By TSUKASA KIMURA
NAHA--Could Okinawa become an independent state? Five Okinawans formed a group to study the possibility on May 15, the 41st anniversary of the island prefecture's reversion to Japanese sovereignty.
While only a minority of Okinawans are calling for independence, a growing distrust among islanders toward those on the mainland, who have left the southern prefecture burdened with U.S military bases, could lead to more empathy for the idea.
Okinawa Prefecture accounts for only 0.6 percent of Japan’s landmass, but it hosts 74 percent of all U.S. military bases in the country.
The group, “Ryukyu Minzoku Dokuritsu Sogo Kenkyu Gakkai” (Ryukyu tribal independence general study association), is led by Yasukatsu Matsushima, an economics professor at Ryukoku University.
The members plan to conduct research on Scots who seek independence from Britain as well as on the possible effects on the local economy if all U.S. bases are withdrawn.
Matsushima decided to form the group after he heard about a meeting of prefectural governors in 2010. At the meeting, Okinawa Governor Hirokazu Nakaima demanded that central and local governments significantly reduce Okinawa's burden of hosting U.S. military bases, but almost no governors supported him.
“To achieve a breakthrough on the bases issue, discussions on the option of independence are necessary,” said Matsushima.
The argument for Okinawa's independence stems from the “anti-reversion theory,” which was propounded around 1970 when Okinawa was still under U.S. administration. The theory stated that it is an illusion to believe Okinawans can live a peaceful life under Japanese sovereignty.
But the idea failed to gain widespread support from islanders at the time.
“Expectations for the return to Japanese sovereignty were so great that the anti-reversion theory was largely ignored,” said Akira Arakawa, 81, who advocated the theory.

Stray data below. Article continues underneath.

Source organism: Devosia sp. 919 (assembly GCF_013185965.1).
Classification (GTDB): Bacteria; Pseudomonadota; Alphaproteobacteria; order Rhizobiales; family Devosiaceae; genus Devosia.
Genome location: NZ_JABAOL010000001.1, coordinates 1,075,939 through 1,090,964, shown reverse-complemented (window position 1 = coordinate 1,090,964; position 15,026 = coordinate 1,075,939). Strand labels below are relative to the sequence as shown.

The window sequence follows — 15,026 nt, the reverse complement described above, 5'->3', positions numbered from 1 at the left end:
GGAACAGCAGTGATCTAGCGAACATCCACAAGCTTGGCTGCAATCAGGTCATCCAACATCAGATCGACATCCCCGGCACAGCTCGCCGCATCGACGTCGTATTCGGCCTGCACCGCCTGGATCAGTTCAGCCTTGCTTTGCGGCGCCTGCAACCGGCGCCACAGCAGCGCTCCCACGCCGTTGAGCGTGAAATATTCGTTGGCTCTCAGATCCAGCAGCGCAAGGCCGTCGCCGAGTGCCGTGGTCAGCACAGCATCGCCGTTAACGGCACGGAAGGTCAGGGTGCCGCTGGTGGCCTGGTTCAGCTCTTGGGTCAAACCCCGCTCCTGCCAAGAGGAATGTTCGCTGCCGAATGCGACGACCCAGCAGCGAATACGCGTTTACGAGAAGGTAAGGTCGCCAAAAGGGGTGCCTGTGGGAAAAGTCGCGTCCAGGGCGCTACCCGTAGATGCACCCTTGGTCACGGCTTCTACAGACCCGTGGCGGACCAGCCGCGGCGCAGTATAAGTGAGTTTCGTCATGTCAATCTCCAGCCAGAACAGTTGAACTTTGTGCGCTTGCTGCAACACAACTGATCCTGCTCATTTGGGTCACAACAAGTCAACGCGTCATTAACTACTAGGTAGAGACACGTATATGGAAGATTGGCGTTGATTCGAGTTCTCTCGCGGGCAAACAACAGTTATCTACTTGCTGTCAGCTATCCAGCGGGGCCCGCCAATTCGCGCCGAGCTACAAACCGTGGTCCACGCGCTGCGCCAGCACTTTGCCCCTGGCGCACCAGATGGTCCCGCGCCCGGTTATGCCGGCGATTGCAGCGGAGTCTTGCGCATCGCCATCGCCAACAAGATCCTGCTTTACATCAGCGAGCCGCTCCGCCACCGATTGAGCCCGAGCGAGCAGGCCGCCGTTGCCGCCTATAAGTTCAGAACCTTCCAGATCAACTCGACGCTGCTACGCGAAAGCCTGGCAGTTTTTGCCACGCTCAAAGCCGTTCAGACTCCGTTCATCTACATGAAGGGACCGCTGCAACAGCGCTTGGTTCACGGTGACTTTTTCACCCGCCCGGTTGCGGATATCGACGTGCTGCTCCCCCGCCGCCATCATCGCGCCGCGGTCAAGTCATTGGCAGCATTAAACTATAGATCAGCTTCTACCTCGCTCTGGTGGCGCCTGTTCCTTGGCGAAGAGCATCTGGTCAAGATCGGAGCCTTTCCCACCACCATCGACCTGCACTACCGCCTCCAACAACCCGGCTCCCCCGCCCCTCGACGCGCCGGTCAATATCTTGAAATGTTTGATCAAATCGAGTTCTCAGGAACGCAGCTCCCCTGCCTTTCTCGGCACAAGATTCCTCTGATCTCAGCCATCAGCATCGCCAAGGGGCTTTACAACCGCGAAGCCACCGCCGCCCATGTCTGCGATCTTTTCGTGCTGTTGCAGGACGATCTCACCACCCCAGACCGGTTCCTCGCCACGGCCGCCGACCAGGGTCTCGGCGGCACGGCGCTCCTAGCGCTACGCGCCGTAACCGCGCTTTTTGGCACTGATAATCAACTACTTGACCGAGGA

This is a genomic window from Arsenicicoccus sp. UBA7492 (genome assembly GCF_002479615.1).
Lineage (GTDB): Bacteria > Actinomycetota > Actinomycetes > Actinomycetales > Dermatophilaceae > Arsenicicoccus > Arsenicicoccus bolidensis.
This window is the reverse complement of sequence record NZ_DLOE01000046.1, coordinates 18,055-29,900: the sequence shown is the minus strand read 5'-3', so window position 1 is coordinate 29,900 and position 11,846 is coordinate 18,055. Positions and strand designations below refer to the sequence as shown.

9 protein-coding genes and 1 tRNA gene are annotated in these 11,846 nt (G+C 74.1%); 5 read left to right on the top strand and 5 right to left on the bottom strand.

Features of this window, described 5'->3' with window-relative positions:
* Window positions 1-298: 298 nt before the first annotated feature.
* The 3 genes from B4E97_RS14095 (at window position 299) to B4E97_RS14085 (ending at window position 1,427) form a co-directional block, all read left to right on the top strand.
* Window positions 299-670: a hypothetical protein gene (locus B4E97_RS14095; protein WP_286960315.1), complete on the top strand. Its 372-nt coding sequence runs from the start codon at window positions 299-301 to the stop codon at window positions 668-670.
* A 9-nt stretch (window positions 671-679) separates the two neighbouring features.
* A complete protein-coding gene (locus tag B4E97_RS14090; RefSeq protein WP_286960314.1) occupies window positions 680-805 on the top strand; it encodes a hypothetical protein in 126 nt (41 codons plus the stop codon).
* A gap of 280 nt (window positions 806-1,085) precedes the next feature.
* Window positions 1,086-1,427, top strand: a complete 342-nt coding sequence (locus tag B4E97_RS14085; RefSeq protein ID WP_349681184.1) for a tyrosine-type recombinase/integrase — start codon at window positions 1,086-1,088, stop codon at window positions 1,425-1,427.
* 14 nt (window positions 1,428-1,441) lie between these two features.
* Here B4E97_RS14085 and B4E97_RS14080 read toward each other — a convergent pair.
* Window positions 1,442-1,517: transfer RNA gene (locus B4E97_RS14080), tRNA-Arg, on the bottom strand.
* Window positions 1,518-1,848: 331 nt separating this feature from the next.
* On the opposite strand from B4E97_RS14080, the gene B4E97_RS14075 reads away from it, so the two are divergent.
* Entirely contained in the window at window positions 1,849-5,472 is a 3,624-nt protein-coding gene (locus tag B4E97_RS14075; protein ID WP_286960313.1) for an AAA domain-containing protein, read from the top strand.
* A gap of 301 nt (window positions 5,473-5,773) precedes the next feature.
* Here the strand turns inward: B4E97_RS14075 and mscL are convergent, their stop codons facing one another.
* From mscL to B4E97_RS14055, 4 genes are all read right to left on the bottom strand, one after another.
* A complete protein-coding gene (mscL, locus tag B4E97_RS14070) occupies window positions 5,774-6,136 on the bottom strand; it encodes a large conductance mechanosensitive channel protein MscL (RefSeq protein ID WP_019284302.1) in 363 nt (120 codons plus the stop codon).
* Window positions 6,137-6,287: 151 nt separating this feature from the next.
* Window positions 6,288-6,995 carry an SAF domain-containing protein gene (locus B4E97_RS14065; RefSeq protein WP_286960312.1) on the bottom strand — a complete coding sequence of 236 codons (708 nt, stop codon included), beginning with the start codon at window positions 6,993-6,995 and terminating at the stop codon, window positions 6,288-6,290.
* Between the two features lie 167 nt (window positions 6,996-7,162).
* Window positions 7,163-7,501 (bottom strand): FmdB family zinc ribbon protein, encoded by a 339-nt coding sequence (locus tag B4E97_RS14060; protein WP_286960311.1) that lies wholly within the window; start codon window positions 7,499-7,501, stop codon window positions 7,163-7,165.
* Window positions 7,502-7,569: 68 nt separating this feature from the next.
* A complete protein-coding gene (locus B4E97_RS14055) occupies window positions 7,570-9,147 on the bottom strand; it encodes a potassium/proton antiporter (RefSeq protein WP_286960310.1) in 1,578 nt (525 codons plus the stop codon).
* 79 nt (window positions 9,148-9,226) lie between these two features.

Arakawa said he pins his hopes on the new group formed by Matsushima and his colleagues.
“Okinawans have continued to be betrayed by Japan after they were returned to Japanese administration, and some support the idea of independence,” Arakawa said.
Kantoku Teruya, 67, a Lower House member from the Okinawa No. 2 district, mentioned the new study group on his blog.
The entry in April comes under the sensational heading, “Okinawa finally becoming independent from Yamato." Okinawans refer to the Japanese mainland as Yamato.
“It is sad to discuss independence, but we should have enough backbone to discuss it (to call attention to Okinawa's problems),” Teruya, of the Social Democratic Party, said in an interview. “The call for independence represents an objection filed against the nation of not treating its people the way it should.”
According to Teruya, some people on the mainland sympathetic with Okinawans regarding the U.S. bases issue have told him that the tiny island prefecture should break away from Japan.
But Teruya said he has a key question for such people.
"I want to ask whether they are prepared to take on the U.S. bases (abandoned by Okinawa) on the Japanese mainland," he said.